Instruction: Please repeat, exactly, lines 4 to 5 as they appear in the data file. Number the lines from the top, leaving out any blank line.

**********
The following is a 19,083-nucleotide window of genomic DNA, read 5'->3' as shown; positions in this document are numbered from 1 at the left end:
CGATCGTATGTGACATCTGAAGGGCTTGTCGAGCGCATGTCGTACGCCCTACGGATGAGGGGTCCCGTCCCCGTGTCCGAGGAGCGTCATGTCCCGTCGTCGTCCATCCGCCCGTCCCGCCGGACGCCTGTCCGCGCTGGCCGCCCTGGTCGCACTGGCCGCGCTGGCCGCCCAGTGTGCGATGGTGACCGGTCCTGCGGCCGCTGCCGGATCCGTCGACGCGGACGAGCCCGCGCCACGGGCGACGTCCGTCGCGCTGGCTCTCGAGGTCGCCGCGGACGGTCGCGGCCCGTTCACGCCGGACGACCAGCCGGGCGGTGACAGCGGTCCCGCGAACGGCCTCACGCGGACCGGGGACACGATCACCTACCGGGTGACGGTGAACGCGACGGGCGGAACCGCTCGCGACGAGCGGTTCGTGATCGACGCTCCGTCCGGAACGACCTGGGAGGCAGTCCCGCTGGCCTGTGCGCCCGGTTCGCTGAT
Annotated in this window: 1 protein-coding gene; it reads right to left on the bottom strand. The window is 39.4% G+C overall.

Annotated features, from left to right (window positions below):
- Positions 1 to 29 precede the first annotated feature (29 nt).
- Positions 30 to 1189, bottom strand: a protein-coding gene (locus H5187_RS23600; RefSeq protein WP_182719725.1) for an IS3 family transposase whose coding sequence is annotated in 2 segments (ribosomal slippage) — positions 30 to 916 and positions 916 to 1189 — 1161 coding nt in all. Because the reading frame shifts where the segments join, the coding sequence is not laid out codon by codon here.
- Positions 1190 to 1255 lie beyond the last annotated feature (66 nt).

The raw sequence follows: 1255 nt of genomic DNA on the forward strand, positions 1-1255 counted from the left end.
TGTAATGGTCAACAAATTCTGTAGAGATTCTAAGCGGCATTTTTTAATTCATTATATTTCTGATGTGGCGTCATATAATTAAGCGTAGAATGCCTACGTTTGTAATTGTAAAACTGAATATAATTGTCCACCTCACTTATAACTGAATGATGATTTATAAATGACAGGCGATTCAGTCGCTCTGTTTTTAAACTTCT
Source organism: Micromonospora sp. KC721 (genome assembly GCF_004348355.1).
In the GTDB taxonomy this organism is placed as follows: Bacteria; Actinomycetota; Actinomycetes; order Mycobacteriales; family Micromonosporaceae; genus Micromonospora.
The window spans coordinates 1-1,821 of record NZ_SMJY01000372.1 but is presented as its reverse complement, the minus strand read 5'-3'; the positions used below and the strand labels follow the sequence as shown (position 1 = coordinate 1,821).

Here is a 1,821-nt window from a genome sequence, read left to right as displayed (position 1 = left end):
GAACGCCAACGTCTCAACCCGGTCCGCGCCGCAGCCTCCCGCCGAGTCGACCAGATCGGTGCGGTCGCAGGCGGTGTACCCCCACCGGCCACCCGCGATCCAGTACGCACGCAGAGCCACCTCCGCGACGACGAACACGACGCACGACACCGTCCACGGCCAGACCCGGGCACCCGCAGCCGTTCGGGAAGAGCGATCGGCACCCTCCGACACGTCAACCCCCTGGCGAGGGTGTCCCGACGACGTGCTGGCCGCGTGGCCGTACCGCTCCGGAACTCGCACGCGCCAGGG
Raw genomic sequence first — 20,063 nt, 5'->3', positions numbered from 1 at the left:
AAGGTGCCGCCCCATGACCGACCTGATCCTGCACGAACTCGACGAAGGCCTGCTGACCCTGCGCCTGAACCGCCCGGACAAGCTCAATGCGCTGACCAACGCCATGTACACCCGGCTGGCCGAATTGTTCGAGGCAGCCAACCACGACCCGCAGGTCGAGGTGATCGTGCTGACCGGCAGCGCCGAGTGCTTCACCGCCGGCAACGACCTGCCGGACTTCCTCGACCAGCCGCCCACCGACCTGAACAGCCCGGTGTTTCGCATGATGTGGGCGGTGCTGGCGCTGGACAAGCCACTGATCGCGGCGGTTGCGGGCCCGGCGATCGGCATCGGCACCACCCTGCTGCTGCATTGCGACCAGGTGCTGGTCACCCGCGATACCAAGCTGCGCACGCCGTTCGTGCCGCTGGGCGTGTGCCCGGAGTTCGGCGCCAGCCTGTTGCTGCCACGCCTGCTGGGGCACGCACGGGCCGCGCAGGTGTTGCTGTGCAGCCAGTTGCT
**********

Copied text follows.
Annotated features, from left to right (window positions below):
- Positions 1 to 29 precede the first annotated feature (29 nt).